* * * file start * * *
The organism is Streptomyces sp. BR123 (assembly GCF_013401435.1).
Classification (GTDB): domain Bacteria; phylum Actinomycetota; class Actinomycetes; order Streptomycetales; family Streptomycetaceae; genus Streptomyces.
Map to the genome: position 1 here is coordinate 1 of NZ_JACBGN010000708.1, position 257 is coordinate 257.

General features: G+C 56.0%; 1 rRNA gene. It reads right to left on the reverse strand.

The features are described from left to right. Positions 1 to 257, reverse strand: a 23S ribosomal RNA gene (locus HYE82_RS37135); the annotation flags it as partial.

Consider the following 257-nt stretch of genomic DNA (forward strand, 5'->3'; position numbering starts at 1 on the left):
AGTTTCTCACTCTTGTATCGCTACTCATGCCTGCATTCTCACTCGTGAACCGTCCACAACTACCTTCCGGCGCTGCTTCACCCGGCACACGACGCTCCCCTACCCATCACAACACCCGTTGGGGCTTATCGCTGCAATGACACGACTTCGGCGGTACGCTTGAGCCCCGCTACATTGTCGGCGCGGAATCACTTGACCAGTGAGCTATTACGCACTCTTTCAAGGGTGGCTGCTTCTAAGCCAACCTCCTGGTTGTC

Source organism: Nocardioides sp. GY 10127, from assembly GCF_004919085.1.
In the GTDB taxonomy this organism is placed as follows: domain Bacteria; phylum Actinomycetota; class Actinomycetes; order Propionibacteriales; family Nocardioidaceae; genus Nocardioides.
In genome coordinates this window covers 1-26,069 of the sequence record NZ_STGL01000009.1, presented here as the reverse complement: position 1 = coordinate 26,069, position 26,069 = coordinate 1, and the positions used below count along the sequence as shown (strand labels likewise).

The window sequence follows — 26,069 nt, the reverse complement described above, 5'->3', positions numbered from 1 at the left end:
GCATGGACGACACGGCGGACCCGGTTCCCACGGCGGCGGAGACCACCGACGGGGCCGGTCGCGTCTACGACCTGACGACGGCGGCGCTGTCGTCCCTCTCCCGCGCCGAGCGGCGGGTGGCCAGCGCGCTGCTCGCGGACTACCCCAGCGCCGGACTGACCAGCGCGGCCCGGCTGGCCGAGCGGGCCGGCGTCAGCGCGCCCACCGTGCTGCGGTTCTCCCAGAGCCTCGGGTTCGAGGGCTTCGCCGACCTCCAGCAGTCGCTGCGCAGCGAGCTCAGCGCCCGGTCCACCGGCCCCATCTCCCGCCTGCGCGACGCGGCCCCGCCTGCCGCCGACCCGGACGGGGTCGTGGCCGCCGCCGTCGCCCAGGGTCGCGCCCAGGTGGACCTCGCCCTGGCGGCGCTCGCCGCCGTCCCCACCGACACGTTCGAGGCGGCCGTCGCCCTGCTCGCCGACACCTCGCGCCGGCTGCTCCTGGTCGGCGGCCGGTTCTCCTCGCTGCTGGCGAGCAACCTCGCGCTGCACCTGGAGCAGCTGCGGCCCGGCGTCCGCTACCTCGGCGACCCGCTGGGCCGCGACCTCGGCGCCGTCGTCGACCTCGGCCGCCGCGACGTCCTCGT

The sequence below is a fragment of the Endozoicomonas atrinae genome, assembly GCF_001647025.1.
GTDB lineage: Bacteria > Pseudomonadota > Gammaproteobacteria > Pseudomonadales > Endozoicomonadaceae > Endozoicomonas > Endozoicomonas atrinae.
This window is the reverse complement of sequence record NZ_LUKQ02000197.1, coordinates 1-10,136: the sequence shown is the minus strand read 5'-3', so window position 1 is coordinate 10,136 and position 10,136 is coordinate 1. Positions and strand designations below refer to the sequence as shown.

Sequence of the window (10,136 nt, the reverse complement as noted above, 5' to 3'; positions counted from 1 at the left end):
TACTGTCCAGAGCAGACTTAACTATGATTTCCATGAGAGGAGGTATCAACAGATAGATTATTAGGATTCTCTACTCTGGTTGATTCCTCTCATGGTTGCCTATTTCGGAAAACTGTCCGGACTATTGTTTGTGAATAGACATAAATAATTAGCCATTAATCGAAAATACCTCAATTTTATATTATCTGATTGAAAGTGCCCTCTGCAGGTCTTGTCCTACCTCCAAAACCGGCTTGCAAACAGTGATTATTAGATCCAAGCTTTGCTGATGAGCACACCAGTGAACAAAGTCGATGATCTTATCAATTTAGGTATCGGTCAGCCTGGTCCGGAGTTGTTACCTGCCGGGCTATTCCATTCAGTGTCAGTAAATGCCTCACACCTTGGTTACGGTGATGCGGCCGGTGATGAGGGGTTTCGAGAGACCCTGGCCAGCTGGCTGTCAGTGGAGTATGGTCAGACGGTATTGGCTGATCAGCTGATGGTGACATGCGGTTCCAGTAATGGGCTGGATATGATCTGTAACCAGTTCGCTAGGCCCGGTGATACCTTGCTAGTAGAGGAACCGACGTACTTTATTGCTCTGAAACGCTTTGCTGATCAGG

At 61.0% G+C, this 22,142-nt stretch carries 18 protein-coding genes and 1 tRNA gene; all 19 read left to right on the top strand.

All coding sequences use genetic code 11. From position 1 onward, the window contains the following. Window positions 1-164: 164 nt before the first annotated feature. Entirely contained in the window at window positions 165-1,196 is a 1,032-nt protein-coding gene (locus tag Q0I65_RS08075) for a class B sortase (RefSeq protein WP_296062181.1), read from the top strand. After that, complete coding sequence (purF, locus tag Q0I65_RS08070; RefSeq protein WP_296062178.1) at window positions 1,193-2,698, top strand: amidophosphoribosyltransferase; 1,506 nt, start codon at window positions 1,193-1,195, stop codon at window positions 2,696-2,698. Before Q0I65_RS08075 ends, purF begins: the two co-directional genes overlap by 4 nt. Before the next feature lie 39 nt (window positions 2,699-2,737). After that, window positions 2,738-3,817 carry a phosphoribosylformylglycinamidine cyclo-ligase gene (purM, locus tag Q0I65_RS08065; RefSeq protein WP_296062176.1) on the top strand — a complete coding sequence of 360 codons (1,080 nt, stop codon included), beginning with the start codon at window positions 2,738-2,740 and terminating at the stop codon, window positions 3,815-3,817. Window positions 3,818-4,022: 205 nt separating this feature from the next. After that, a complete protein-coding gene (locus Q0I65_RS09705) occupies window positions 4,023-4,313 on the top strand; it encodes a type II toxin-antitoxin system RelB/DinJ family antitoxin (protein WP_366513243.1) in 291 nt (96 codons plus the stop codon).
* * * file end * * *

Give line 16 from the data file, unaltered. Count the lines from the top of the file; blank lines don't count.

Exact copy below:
Sequence of the window (10,136 nt, the reverse complement as noted above, 5' to 3'; positions counted from 1 at the left end):